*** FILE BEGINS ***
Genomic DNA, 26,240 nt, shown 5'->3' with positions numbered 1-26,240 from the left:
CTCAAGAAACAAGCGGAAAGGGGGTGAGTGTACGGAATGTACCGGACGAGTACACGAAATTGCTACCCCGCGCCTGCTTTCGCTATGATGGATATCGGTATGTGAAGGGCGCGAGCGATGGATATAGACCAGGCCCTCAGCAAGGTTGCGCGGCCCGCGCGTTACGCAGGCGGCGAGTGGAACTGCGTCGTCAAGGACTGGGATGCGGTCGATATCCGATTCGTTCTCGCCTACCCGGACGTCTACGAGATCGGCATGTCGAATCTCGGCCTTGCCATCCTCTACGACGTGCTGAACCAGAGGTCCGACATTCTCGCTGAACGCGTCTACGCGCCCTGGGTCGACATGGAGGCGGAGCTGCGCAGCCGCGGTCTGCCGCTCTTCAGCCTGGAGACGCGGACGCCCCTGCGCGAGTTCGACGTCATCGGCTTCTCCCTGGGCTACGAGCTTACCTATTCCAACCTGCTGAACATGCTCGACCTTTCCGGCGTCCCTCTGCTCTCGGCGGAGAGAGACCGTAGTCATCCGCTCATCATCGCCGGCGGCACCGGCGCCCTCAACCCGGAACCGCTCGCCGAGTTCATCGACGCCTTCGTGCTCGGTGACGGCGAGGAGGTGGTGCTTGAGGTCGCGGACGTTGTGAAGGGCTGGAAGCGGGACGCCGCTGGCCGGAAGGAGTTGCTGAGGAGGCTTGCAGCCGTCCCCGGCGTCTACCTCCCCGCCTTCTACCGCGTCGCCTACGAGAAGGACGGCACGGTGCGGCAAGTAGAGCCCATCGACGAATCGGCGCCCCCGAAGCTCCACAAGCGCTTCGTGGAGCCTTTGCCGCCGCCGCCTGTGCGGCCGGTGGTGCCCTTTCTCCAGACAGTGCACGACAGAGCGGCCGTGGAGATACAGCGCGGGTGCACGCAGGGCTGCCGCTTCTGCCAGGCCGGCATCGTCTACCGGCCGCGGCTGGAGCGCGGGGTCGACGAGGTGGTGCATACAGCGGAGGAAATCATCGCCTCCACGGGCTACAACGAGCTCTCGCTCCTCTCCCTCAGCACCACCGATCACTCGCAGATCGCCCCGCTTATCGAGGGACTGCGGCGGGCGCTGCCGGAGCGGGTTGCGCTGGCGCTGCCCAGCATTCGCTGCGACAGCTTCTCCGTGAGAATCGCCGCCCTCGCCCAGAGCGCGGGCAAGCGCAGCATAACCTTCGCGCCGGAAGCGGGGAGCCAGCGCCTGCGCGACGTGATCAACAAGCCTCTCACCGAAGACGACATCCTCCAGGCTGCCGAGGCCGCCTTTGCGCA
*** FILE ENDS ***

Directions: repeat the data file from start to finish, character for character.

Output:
Genomic DNA, 26,240 nt, shown 5'->3' with positions numbered 1-26,240 from the left:
CTCAAGAAACAAGCGGAAAGGGGGTGAGTGTACGGAATGTACCGGACGAGTACACGAAATTGCTACCCCGCGCCTGCTTTCGCTATGATGGATATCGGTATGTGAAGGGCGCGAGCGATGGATATAGACCAGGCCCTCAGCAAGGTTGCGCGGCCCGCGCGTTACGCAGGCGGCGAGTGGAACTGCGTCGTCAAGGACTGGGATGCGGTCGATATCCGATTCGTTCTCGCCTACCCGGACGTCTACGAGATCGGCATGTCGAATCTCGGCCTTGCCATCCTCTACGACGTGCTGAACCAGAGGTCCGACATTCTCGCTGAACGCGTCTACGCGCCCTGGGTCGACATGGAGGCGGAGCTGCGCAGCCGCGGTCTGCCGCTCTTCAGCCTGGAGACGCGGACGCCCCTGCGCGAGTTCGACGTCATCGGCTTCTCCCTGGGCTACGAGCTTACCTATTCCAACCTGCTGAACATGCTCGACCTTTCCGGCGTCCCTCTGCTCTCGGCGGAGAGAGACCGTAGTCATCCGCTCATCATCGCCGGCGGCACCGGCGCCCTCAACCCGGAACCGCTCGCCGAGTTCATCGACGCCTTCGTGCTCGGTGACGGCGAGGAGGTGGTGCTTGAGGTCGCGGACGTTGTGAAGGGCTGGAAGCGGGACGCCGCTGGCCGGAAGGAGTTGCTGAGGAGGCTTGCAGCCGTCCCCGGCGTCTACCTCCCCGCCTTCTACCGCGTCGCCTACGAGAAGGACGGCACGGTGCGGCAAGTAGAGCCCATCGACGAATCGGCGCCCCCGAAGCTCCACAAGCGCTTCGTGGAGCCTTTGCCGCCGCCGCCTGTGCGGCCGGTGGTGCCCTTTCTCCAGACAGTGCACGACAGAGCGGCCGTGGAGATACAGCGCGGGTGCACGCAGGGCTGCCGCTTCTGCCAGGCCGGCATCGTCTACCGGCCGCGGCTGGAGCGCGGGGTCGACGAGGTGGTGCATACAGCGGAGGAAATCATCGCCTCCACGGGCTACAACGAGCTCTCGCTCCTCTCCCTCAGCACCACCGATCACTCGCAGATCGCCCCGCTTATCGAGGGACTGCGGCGGGCGCTGCCGGAGCGGGTTGCGCTGGCGCTGCCCAGCATTCGCTGCGACAGCTTCTCCGTGAGAATCGCCGCCCTCGCCCAGAGCGCGGGCAAGCGCAGCATAACCTTCGCGCCGGAAGCGGGGAGCCAGCGCCTGCGCGACGTGATCAACAAGCCTCTCACCGAAGACGACATCCTCCAGGCTGCCGAGGCCGCCTTTGCGCA